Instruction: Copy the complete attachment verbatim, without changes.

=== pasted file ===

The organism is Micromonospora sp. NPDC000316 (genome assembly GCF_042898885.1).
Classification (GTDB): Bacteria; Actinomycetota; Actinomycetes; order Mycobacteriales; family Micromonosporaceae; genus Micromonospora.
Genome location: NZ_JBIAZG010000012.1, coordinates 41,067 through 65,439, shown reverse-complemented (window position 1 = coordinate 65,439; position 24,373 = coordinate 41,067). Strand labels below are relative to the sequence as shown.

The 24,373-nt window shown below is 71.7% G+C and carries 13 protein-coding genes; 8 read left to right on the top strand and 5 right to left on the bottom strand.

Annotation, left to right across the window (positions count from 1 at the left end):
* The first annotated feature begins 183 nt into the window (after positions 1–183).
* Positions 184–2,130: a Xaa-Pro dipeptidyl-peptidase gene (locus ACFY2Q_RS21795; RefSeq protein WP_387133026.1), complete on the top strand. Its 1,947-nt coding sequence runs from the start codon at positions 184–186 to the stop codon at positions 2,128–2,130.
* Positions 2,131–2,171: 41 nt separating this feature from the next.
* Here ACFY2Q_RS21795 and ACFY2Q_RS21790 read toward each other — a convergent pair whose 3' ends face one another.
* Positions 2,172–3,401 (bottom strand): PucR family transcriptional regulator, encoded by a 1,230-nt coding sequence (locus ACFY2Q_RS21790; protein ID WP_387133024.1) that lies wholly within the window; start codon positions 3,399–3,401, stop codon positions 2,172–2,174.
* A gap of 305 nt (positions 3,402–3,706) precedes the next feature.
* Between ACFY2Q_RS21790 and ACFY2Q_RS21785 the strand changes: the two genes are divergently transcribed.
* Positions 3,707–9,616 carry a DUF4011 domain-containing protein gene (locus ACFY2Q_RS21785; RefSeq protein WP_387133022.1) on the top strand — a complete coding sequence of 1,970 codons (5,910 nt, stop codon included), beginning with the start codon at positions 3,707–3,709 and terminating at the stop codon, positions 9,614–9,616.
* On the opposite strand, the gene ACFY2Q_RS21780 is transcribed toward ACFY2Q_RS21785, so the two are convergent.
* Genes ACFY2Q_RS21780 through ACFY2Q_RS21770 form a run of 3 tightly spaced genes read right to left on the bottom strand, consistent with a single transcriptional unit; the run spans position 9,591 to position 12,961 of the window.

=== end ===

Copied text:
The organism is Micromonospora sp. NPDC000316 (genome assembly GCF_042898885.1).
Classification (GTDB): Bacteria; Actinomycetota; Actinomycetes; order Mycobacteriales; family Micromonosporaceae; genus Micromonospora.
Genome location: NZ_JBIAZG010000012.1, coordinates 41,067 through 65,439, shown reverse-complemented (window position 1 = coordinate 65,439; position 24,373 = coordinate 41,067). Strand labels below are relative to the sequence as shown.

The 24,373-nt window shown below is 71.7% G+C and carries 13 protein-coding genes; 8 read left to right on the top strand and 5 right to left on the bottom strand.

Annotation, left to right across the window (positions count from 1 at the left end):
* The first annotated feature begins 183 nt into the window (after positions 1–183).
* Positions 184–2,130: a Xaa-Pro dipeptidyl-peptidase gene (locus ACFY2Q_RS21795; RefSeq protein WP_387133026.1), complete on the top strand. Its 1,947-nt coding sequence runs from the start codon at positions 184–186 to the stop codon at positions 2,128–2,130.
* Positions 2,131–2,171: 41 nt separating this feature from the next.
* Here ACFY2Q_RS21795 and ACFY2Q_RS21790 read toward each other — a convergent pair whose 3' ends face one another.
* Positions 2,172–3,401 (bottom strand): PucR family transcriptional regulator, encoded by a 1,230-nt coding sequence (locus ACFY2Q_RS21790; protein ID WP_387133024.1) that lies wholly within the window; start codon positions 3,399–3,401, stop codon positions 2,172–2,174.
* A gap of 305 nt (positions 3,402–3,706) precedes the next feature.
* Between ACFY2Q_RS21790 and ACFY2Q_RS21785 the strand changes: the two genes are divergently transcribed.
* Positions 3,707–9,616 carry a DUF4011 domain-containing protein gene (locus ACFY2Q_RS21785; RefSeq protein WP_387133022.1) on the top strand — a complete coding sequence of 1,970 codons (5,910 nt, stop codon included), beginning with the start codon at positions 3,707–3,709 and terminating at the stop codon, positions 9,614–9,616.
* On the opposite strand, the gene ACFY2Q_RS21780 is transcribed toward ACFY2Q_RS21785, so the two are convergent.
* Genes ACFY2Q_RS21780 through ACFY2Q_RS21770 form a run of 3 tightly spaced genes read right to left on the bottom strand, consistent with a single transcriptional unit; the run spans position 9,591 to position 12,961 of the window.